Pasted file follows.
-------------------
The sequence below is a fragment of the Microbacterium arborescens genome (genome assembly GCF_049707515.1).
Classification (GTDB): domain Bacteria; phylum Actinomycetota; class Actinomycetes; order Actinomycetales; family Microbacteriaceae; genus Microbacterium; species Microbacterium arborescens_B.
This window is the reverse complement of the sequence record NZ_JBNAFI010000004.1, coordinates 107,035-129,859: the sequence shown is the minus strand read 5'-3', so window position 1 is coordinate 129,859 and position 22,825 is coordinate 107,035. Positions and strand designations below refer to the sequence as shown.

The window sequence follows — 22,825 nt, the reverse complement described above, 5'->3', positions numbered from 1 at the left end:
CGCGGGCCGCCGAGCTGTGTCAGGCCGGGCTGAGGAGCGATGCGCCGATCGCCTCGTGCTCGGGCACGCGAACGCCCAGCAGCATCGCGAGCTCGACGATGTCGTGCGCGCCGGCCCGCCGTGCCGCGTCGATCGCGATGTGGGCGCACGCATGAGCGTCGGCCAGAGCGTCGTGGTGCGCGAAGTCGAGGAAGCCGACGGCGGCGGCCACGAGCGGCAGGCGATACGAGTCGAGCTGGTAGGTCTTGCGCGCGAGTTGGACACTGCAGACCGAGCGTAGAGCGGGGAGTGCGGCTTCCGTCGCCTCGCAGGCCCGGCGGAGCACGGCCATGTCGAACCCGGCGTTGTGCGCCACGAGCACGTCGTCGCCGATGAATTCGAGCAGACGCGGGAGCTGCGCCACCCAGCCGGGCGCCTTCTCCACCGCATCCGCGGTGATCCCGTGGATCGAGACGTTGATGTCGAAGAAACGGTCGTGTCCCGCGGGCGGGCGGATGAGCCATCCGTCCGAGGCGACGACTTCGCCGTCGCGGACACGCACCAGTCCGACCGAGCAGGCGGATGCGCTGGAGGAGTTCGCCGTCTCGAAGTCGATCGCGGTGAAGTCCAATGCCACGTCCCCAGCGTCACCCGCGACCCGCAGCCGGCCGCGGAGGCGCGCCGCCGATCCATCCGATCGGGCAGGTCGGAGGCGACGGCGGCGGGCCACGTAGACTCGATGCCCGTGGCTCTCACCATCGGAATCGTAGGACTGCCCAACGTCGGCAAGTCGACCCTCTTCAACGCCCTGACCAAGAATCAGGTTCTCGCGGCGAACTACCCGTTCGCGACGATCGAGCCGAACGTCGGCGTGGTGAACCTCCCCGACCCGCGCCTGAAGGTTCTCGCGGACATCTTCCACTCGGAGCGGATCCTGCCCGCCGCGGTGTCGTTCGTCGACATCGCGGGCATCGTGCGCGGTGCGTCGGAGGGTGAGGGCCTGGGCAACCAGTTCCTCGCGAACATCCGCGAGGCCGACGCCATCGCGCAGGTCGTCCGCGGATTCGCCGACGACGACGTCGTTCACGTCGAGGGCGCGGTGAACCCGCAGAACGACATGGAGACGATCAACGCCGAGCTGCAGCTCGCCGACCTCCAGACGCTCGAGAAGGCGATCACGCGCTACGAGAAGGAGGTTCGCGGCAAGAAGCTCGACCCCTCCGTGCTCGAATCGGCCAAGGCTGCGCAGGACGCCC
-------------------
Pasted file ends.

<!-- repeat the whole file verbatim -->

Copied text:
The sequence below is a fragment of the Microbacterium arborescens genome (genome assembly GCF_049707515.1).
Classification (GTDB): domain Bacteria; phylum Actinomycetota; class Actinomycetes; order Actinomycetales; family Microbacteriaceae; genus Microbacterium; species Microbacterium arborescens_B.
This window is the reverse complement of the sequence record NZ_JBNAFI010000004.1, coordinates 107,035-129,859: the sequence shown is the minus strand read 5'-3', so window position 1 is coordinate 129,859 and position 22,825 is coordinate 107,035. Positions and strand designations below refer to the sequence as shown.

The window sequence follows — 22,825 nt, the reverse complement described above, 5'->3', positions numbered from 1 at the left end:
CGCGGGCCGCCGAGCTGTGTCAGGCCGGGCTGAGGAGCGATGCGCCGATCGCCTCGTGCTCGGGCACGCGAACGCCCAGCAGCATCGCGAGCTCGACGATGTCGTGCGCGCCGGCCCGCCGTGCCGCGTCGATCGCGATGTGGGCGCACGCATGAGCGTCGGCCAGAGCGTCGTGGTGCGCGAAGTCGAGGAAGCCGACGGCGGCGGCCACGAGCGGCAGGCGATACGAGTCGAGCTGGTAGGTCTTGCGCGCGAGTTGGACACTGCAGACCGAGCGTAGAGCGGGGAGTGCGGCTTCCGTCGCCTCGCAGGCCCGGCGGAGCACGGCCATGTCGAACCCGGCGTTGTGCGCCACGAGCACGTCGTCGCCGATGAATTCGAGCAGACGCGGGAGCTGCGCCACCCAGCCGGGCGCCTTCTCCACCGCATCCGCGGTGATCCCGTGGATCGAGACGTTGATGTCGAAGAAACGGTCGTGTCCCGCGGGCGGGCGGATGAGCCATCCGTCCGAGGCGACGACTTCGCCGTCGCGGACACGCACCAGTCCGACCGAGCAGGCGGATGCGCTGGAGGAGTTCGCCGTCTCGAAGTCGATCGCGGTGAAGTCCAATGCCACGTCCCCAGCGTCACCCGCGACCCGCAGCCGGCCGCGGAGGCGCGCCGCCGATCCATCCGATCGGGCAGGTCGGAGGCGACGGCGGCGGGCCACGTAGACTCGATGCCCGTGGCTCTCACCATCGGAATCGTAGGACTGCCCAACGTCGGCAAGTCGACCCTCTTCAACGCCCTGACCAAGAATCAGGTTCTCGCGGCGAACTACCCGTTCGCGACGATCGAGCCGAACGTCGGCGTGGTGAACCTCCCCGACCCGCGCCTGAAGGTTCTCGCGGACATCTTCCACTCGGAGCGGATCCTGCCCGCCGCGGTGTCGTTCGTCGACATCGCGGGCATCGTGCGCGGTGCGTCGGAGGGTGAGGGCCTGGGCAACCAGTTCCTCGCGAACATCCGCGAGGCCGACGCCATCGCGCAGGTCGTCCGCGGATTCGCCGACGACGACGTCGTTCACGTCGAGGGCGCGGTGAACCCGCAGAACGACATGGAGACGATCAACGCCGAGCTGCAGCTCGCCGACCTCCAGACGCTCGAGAAGGCGATCACGCGCTACGAGAAGGAGGTTCGCGGCAAGAAGCTCGACCCCTCCGTGCTCGAATCGGCCAAGGCTGCGCAGGACGCCC